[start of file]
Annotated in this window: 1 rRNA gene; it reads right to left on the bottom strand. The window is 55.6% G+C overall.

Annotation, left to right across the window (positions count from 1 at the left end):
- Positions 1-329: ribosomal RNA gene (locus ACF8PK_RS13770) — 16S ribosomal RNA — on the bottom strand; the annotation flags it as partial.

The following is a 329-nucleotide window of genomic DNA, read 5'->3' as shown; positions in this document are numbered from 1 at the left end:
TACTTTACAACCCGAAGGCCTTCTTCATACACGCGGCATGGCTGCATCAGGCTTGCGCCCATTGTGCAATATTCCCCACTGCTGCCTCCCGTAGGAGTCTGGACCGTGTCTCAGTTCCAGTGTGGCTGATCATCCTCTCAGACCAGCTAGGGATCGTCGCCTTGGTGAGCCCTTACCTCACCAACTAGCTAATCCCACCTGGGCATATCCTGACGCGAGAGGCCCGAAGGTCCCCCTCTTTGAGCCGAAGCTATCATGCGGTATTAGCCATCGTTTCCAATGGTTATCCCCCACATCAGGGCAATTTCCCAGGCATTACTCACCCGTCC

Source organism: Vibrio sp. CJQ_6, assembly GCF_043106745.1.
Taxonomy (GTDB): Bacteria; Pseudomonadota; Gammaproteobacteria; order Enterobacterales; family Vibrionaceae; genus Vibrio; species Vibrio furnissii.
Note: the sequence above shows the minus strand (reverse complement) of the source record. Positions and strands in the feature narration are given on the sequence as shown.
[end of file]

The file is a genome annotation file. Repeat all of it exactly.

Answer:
Annotated in this window: 1 rRNA gene; it reads right to left on the bottom strand. The window is 55.6% G+C overall.

Annotation, left to right across the window (positions count from 1 at the left end):
- Positions 1-329: ribosomal RNA gene (locus ACF8PK_RS13770) — 16S ribosomal RNA — on the bottom strand; the annotation flags it as partial.

The following is a 329-nucleotide window of genomic DNA, read 5'->3' as shown; positions in this document are numbered from 1 at the left end:
TACTTTACAACCCGAAGGCCTTCTTCATACACGCGGCATGGCTGCATCAGGCTTGCGCCCATTGTGCAATATTCCCCACTGCTGCCTCCCGTAGGAGTCTGGACCGTGTCTCAGTTCCAGTGTGGCTGATCATCCTCTCAGACCAGCTAGGGATCGTCGCCTTGGTGAGCCCTTACCTCACCAACTAGCTAATCCCACCTGGGCATATCCTGACGCGAGAGGCCCGAAGGTCCCCCTCTTTGAGCCGAAGCTATCATGCGGTATTAGCCATCGTTTCCAATGGTTATCCCCCACATCAGGGCAATTTCCCAGGCATTACTCACCCGTCC

Source organism: Vibrio sp. CJQ_6, assembly GCF_043106745.1.
Taxonomy (GTDB): Bacteria; Pseudomonadota; Gammaproteobacteria; order Enterobacterales; family Vibrionaceae; genus Vibrio; species Vibrio furnissii.
Note: the sequence above shows the minus strand (reverse complement) of the source record. Positions and strands in the feature narration are given on the sequence as shown.